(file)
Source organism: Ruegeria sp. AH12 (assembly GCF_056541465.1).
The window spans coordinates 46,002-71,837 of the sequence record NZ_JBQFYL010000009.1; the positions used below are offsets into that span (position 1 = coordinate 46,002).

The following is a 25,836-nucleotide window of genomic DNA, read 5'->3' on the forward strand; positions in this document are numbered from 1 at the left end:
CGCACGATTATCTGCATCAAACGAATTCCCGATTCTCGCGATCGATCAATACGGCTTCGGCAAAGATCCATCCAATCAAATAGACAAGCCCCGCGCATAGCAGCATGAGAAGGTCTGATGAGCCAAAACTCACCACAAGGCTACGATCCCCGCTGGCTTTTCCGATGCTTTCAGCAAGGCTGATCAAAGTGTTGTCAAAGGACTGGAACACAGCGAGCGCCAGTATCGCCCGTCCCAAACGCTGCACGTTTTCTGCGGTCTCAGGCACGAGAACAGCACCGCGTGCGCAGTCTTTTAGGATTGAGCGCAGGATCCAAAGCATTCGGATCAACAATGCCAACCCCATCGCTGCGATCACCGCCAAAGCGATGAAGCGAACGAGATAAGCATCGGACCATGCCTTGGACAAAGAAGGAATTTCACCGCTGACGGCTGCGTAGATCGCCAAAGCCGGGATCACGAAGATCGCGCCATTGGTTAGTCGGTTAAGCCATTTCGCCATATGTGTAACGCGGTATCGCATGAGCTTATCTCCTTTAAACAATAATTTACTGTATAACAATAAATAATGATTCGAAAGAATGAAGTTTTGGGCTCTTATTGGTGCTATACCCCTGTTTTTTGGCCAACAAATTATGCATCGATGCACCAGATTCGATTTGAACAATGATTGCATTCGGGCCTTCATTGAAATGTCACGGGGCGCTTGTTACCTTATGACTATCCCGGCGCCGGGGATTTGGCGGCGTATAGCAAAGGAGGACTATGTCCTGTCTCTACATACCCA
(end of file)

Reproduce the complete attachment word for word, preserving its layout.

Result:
Source organism: Ruegeria sp. AH12 (assembly GCF_056541465.1).
The window spans coordinates 46,002-71,837 of the sequence record NZ_JBQFYL010000009.1; the positions used below are offsets into that span (position 1 = coordinate 46,002).

The following is a 25,836-nucleotide window of genomic DNA, read 5'->3' on the forward strand; positions in this document are numbered from 1 at the left end:
CGCACGATTATCTGCATCAAACGAATTCCCGATTCTCGCGATCGATCAATACGGCTTCGGCAAAGATCCATCCAATCAAATAGACAAGCCCCGCGCATAGCAGCATGAGAAGGTCTGATGAGCCAAAACTCACCACAAGGCTACGATCCCCGCTGGCTTTTCCGATGCTTTCAGCAAGGCTGATCAAAGTGTTGTCAAAGGACTGGAACACAGCGAGCGCCAGTATCGCCCGTCCCAAACGCTGCACGTTTTCTGCGGTCTCAGGCACGAGAACAGCACCGCGTGCGCAGTCTTTTAGGATTGAGCGCAGGATCCAAAGCATTCGGATCAACAATGCCAACCCCATCGCTGCGATCACCGCCAAAGCGATGAAGCGAACGAGATAAGCATCGGACCATGCCTTGGACAAAGAAGGAATTTCACCGCTGACGGCTGCGTAGATCGCCAAAGCCGGGATCACGAAGATCGCGCCATTGGTTAGTCGGTTAAGCCATTTCGCCATATGTGTAACGCGGTATCGCATGAGCTTATCTCCTTTAAACAATAATTTACTGTATAACAATAAATAATGATTCGAAAGAATGAAGTTTTGGGCTCTTATTGGTGCTATACCCCTGTTTTTTGGCCAACAAATTATGCATCGATGCACCAGATTCGATTTGAACAATGATTGCATTCGGGCCTTCATTGAAATGTCACGGGGCGCTTGTTACCTTATGACTATCCCGGCGCCGGGGATTTGGCGGCGTATAGCAAAGGAGGACTATGTCCTGTCTCTACATACCCA